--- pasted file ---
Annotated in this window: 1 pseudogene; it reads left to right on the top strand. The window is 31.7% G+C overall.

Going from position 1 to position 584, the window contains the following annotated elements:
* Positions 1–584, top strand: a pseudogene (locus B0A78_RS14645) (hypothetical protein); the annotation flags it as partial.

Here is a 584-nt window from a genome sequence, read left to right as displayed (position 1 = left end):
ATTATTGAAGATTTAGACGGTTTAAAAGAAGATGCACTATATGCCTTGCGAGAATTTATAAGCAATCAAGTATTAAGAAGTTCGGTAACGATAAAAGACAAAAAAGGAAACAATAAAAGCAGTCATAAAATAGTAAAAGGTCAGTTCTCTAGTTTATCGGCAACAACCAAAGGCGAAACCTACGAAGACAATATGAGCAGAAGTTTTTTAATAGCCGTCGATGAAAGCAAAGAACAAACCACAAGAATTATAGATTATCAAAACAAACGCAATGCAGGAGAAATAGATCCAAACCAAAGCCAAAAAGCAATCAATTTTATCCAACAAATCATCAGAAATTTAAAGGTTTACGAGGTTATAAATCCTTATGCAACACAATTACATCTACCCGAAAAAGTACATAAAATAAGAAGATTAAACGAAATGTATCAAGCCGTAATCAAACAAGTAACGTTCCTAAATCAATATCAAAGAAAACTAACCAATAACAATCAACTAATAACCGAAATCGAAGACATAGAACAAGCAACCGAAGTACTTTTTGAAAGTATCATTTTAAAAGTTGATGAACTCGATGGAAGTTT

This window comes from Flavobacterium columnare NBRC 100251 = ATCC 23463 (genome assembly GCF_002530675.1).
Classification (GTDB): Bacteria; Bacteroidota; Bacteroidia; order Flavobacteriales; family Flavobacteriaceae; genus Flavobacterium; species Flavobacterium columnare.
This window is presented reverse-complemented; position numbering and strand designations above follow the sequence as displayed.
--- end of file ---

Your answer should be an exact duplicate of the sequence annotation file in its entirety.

Annotated in this window: 1 pseudogene; it reads left to right on the top strand. The window is 31.7% G+C overall.

Going from position 1 to position 584, the window contains the following annotated elements:
* Positions 1–584, top strand: a pseudogene (locus B0A78_RS14645) (hypothetical protein); the annotation flags it as partial.

Here is a 584-nt window from a genome sequence, read left to right as displayed (position 1 = left end):
ATTATTGAAGATTTAGACGGTTTAAAAGAAGATGCACTATATGCCTTGCGAGAATTTATAAGCAATCAAGTATTAAGAAGTTCGGTAACGATAAAAGACAAAAAAGGAAACAATAAAAGCAGTCATAAAATAGTAAAAGGTCAGTTCTCTAGTTTATCGGCAACAACCAAAGGCGAAACCTACGAAGACAATATGAGCAGAAGTTTTTTAATAGCCGTCGATGAAAGCAAAGAACAAACCACAAGAATTATAGATTATCAAAACAAACGCAATGCAGGAGAAATAGATCCAAACCAAAGCCAAAAAGCAATCAATTTTATCCAACAAATCATCAGAAATTTAAAGGTTTACGAGGTTATAAATCCTTATGCAACACAATTACATCTACCCGAAAAAGTACATAAAATAAGAAGATTAAACGAAATGTATCAAGCCGTAATCAAACAAGTAACGTTCCTAAATCAATATCAAAGAAAACTAACCAATAACAATCAACTAATAACCGAAATCGAAGACATAGAACAAGCAACCGAAGTACTTTTTGAAAGTATCATTTTAAAAGTTGATGAACTCGATGGAAGTTT

This window comes from Flavobacterium columnare NBRC 100251 = ATCC 23463 (genome assembly GCF_002530675.1).
Classification (GTDB): Bacteria; Bacteroidota; Bacteroidia; order Flavobacteriales; family Flavobacteriaceae; genus Flavobacterium; species Flavobacterium columnare.
This window is presented reverse-complemented; position numbering and strand designations above follow the sequence as displayed.